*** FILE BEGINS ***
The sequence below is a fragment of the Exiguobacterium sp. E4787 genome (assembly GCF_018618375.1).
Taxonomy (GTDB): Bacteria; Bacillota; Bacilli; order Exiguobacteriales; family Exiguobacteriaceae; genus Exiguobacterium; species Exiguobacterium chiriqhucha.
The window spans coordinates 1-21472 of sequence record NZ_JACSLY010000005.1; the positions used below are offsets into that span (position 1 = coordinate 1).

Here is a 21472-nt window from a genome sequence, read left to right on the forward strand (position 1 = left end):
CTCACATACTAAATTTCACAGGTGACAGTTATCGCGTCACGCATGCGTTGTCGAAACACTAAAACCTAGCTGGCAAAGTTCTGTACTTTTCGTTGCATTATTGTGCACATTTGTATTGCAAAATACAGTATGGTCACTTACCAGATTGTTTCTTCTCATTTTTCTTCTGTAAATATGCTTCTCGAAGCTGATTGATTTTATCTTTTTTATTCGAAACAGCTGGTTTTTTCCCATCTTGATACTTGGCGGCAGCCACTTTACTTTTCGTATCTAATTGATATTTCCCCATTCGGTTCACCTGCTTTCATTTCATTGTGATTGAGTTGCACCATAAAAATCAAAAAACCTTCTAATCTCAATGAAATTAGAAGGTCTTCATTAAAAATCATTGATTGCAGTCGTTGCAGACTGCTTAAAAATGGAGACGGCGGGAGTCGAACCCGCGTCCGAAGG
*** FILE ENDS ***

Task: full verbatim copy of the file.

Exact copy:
The sequence below is a fragment of the Exiguobacterium sp. E4787 genome (assembly GCF_018618375.1).
Taxonomy (GTDB): Bacteria; Bacillota; Bacilli; order Exiguobacteriales; family Exiguobacteriaceae; genus Exiguobacterium; species Exiguobacterium chiriqhucha.
The window spans coordinates 1-21472 of sequence record NZ_JACSLY010000005.1; the positions used below are offsets into that span (position 1 = coordinate 1).

Here is a 21472-nt window from a genome sequence, read left to right on the forward strand (position 1 = left end):
CTCACATACTAAATTTCACAGGTGACAGTTATCGCGTCACGCATGCGTTGTCGAAACACTAAAACCTAGCTGGCAAAGTTCTGTACTTTTCGTTGCATTATTGTGCACATTTGTATTGCAAAATACAGTATGGTCACTTACCAGATTGTTTCTTCTCATTTTTCTTCTGTAAATATGCTTCTCGAAGCTGATTGATTTTATCTTTTTTATTCGAAACAGCTGGTTTTTTCCCATCTTGATACTTGGCGGCAGCCACTTTACTTTTCGTATCTAATTGATATTTCCCCATTCGGTTCACCTGCTTTCATTTCATTGTGATTGAGTTGCACCATAAAAATCAAAAAACCTTCTAATCTCAATGAAATTAGAAGGTCTTCATTAAAAATCATTGATTGCAGTCGTTGCAGACTGCTTAAAAATGGAGACGGCGGGAGTCGAACCCGCGTCCGAAGG